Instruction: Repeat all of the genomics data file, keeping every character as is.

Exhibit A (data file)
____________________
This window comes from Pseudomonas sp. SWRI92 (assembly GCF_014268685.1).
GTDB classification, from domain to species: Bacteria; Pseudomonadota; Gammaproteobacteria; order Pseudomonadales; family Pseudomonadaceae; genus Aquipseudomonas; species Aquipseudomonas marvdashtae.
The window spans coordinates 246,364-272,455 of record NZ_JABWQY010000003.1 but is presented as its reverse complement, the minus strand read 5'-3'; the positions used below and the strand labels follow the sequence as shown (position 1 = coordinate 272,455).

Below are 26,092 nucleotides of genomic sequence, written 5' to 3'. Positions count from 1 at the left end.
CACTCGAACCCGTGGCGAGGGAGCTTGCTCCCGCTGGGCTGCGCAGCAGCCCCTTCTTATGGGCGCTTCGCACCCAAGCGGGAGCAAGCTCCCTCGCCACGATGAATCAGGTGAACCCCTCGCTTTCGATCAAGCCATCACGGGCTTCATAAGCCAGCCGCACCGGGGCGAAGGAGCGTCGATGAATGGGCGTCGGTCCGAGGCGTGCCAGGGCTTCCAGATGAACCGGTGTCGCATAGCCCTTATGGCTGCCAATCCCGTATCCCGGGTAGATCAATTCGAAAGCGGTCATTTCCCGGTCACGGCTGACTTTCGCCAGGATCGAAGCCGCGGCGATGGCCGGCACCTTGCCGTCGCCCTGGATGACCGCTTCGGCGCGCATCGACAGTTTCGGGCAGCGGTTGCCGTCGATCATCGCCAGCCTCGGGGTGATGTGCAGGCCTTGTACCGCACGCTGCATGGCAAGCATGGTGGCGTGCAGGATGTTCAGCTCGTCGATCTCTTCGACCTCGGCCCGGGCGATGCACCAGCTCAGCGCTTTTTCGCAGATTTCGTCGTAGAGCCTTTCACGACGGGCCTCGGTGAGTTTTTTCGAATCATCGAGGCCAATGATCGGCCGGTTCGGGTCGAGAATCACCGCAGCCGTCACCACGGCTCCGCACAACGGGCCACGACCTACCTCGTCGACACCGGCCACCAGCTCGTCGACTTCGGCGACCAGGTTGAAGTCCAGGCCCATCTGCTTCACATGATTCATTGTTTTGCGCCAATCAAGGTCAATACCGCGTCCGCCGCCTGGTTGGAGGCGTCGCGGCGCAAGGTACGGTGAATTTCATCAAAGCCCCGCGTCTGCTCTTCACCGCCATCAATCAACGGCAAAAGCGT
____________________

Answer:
This window comes from Pseudomonas sp. SWRI92 (assembly GCF_014268685.1).
GTDB classification, from domain to species: Bacteria; Pseudomonadota; Gammaproteobacteria; order Pseudomonadales; family Pseudomonadaceae; genus Aquipseudomonas; species Aquipseudomonas marvdashtae.
The window spans coordinates 246,364-272,455 of record NZ_JABWQY010000003.1 but is presented as its reverse complement, the minus strand read 5'-3'; the positions used below and the strand labels follow the sequence as shown (position 1 = coordinate 272,455).

Below are 26,092 nucleotides of genomic sequence, written 5' to 3'. Positions count from 1 at the left end.
CACTCGAACCCGTGGCGAGGGAGCTTGCTCCCGCTGGGCTGCGCAGCAGCCCCTTCTTATGGGCGCTTCGCACCCAAGCGGGAGCAAGCTCCCTCGCCACGATGAATCAGGTGAACCCCTCGCTTTCGATCAAGCCATCACGGGCTTCATAAGCCAGCCGCACCGGGGCGAAGGAGCGTCGATGAATGGGCGTCGGTCCGAGGCGTGCCAGGGCTTCCAGATGAACCGGTGTCGCATAGCCCTTATGGCTGCCAATCCCGTATCCCGGGTAGATCAATTCGAAAGCGGTCATTTCCCGGTCACGGCTGACTTTCGCCAGGATCGAAGCCGCGGCGATGGCCGGCACCTTGCCGTCGCCCTGGATGACCGCTTCGGCGCGCATCGACAGTTTCGGGCAGCGGTTGCCGTCGATCATCGCCAGCCTCGGGGTGATGTGCAGGCCTTGTACCGCACGCTGCATGGCAAGCATGGTGGCGTGCAGGATGTTCAGCTCGTCGATCTCTTCGACCTCGGCCCGGGCGATGCACCAGCTCAGCGCTTTTTCGCAGATTTCGTCGTAGAGCCTTTCACGACGGGCCTCGGTGAGTTTTTTCGAATCATCGAGGCCAATGATCGGCCGGTTCGGGTCGAGAATCACCGCAGCCGTCACCACGGCTCCGCACAACGGGCCACGACCTACCTCGTCGACACCGGCCACCAGCTCGTCGACTTCGGCGACCAGGTTGAAGTCCAGGCCCATCTGCTTCACATGATTCATTGTTTTGCGCCAATCAAGGTCAATACCGCGTCCGCCGCCTGGTTGGAGGCGTCGCGGCGCAAGGTACGGTGAATTTCATCAAAGCCCCGCGTCTGCTCTTCACCGCCATCAATCAACGGCAAAAGCGT